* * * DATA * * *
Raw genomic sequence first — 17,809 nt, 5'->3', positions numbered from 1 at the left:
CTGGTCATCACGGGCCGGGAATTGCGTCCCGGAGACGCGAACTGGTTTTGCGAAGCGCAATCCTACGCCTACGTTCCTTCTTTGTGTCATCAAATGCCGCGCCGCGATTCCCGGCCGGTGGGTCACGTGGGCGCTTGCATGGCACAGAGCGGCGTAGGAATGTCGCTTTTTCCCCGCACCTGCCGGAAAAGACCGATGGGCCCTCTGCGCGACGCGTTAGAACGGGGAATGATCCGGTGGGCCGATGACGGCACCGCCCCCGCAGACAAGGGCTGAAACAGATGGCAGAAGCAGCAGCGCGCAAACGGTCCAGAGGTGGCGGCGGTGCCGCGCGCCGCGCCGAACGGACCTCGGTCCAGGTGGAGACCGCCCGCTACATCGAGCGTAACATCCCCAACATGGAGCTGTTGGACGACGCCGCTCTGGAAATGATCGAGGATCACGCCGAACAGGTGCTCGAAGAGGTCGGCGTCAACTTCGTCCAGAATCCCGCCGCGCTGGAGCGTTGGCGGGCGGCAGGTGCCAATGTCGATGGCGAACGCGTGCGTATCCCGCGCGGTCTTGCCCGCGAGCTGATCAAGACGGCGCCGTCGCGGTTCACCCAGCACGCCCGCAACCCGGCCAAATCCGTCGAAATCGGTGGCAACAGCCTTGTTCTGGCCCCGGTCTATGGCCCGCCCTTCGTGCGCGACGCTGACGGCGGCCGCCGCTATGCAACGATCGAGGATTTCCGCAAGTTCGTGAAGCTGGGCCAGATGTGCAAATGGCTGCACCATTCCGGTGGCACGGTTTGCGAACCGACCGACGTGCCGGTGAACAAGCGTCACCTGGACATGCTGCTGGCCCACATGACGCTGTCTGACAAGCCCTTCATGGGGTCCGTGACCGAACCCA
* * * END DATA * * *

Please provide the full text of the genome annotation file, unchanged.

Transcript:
Raw genomic sequence first — 17,809 nt, 5'->3', positions numbered from 1 at the left:
CTGGTCATCACGGGCCGGGAATTGCGTCCCGGAGACGCGAACTGGTTTTGCGAAGCGCAATCCTACGCCTACGTTCCTTCTTTGTGTCATCAAATGCCGCGCCGCGATTCCCGGCCGGTGGGTCACGTGGGCGCTTGCATGGCACAGAGCGGCGTAGGAATGTCGCTTTTTCCCCGCACCTGCCGGAAAAGACCGATGGGCCCTCTGCGCGACGCGTTAGAACGGGGAATGATCCGGTGGGCCGATGACGGCACCGCCCCCGCAGACAAGGGCTGAAACAGATGGCAGAAGCAGCAGCGCGCAAACGGTCCAGAGGTGGCGGCGGTGCCGCGCGCCGCGCCGAACGGACCTCGGTCCAGGTGGAGACCGCCCGCTACATCGAGCGTAACATCCCCAACATGGAGCTGTTGGACGACGCCGCTCTGGAAATGATCGAGGATCACGCCGAACAGGTGCTCGAAGAGGTCGGCGTCAACTTCGTCCAGAATCCCGCCGCGCTGGAGCGTTGGCGGGCGGCAGGTGCCAATGTCGATGGCGAACGCGTGCGTATCCCGCGCGGTCTTGCCCGCGAGCTGATCAAGACGGCGCCGTCGCGGTTCACCCAGCACGCCCGCAACCCGGCCAAATCCGTCGAAATCGGTGGCAACAGCCTTGTTCTGGCCCCGGTCTATGGCCCGCCCTTCGTGCGCGACGCTGACGGCGGCCGCCGCTATGCAACGATCGAGGATTTCCGCAAGTTCGTGAAGCTGGGCCAGATGTGCAAATGGCTGCACCATTCCGGTGGCACGGTTTGCGAACCGACCGACGTGCCGGTGAACAAGCGTCACCTGGACATGCTGCTGGCCCACATGACGCTGTCTGACAAGCCCTTCATGGGGTCCGTGACCGAACCCA